(Reuters) - Israel-based Teva Pharmaceutical Industries Ltd said the U.S. Food and Drug Administration had approved its drug to treat chorea stemming from Huntington's disease, a fatal degenerative disorder.
Chorea is an abnormal, involuntary writhing movements disorder that occur in 90 percent of Huntington's disease patients at some point in the course of their illness.
The company said on Monday that the FDA approval was based on results from a late-stage study of the drug, Austedo, in reducing chorea in patients with Huntington's disease.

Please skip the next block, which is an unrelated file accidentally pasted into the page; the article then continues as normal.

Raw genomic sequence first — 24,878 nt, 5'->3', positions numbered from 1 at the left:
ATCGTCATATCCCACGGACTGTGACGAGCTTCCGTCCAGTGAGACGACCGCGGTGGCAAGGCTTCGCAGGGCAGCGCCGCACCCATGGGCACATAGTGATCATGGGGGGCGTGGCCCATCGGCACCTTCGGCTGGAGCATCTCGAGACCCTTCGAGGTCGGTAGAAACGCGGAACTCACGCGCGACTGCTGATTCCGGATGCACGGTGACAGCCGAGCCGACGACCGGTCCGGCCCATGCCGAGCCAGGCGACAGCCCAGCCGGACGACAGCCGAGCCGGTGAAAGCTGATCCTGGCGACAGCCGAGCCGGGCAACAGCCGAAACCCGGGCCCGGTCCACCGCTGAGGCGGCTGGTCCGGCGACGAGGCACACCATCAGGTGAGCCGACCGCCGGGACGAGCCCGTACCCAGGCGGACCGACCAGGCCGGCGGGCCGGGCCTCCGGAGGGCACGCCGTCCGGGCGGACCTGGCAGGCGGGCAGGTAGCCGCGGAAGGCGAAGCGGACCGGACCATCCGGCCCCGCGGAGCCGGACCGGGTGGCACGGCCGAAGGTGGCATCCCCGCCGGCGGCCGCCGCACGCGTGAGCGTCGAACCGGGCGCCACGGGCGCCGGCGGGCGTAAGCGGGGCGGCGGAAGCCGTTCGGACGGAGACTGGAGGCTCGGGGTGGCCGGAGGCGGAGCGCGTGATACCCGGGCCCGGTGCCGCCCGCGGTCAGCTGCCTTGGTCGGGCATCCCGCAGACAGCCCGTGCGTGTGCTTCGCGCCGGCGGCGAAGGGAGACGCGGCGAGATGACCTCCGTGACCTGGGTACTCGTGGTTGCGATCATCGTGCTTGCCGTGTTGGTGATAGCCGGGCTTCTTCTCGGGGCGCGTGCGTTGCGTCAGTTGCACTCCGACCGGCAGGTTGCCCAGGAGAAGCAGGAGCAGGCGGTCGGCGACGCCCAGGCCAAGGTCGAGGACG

Huntington's disease is an inherited condition that causes the progressive breakdown of nerve cells in the brain, resulting in a gradual decline in motor control, cognition and mental stability.
Analysts forecast annual sales reaching $850 million by 2023 for Teva's Austedo, according to Thomson Reuters data.
Teva, the world's largest generic drugmaker, said on May 31 that approval for the drug had been held up by U.S. regulators seeking further blood study.
The company's stock was up 1.2 percent at $32.59 in U.S. extended trading on Monday.
Reporting by Akankshita Mukhopadhyay in Bengaluru; Editing by Maju Samuel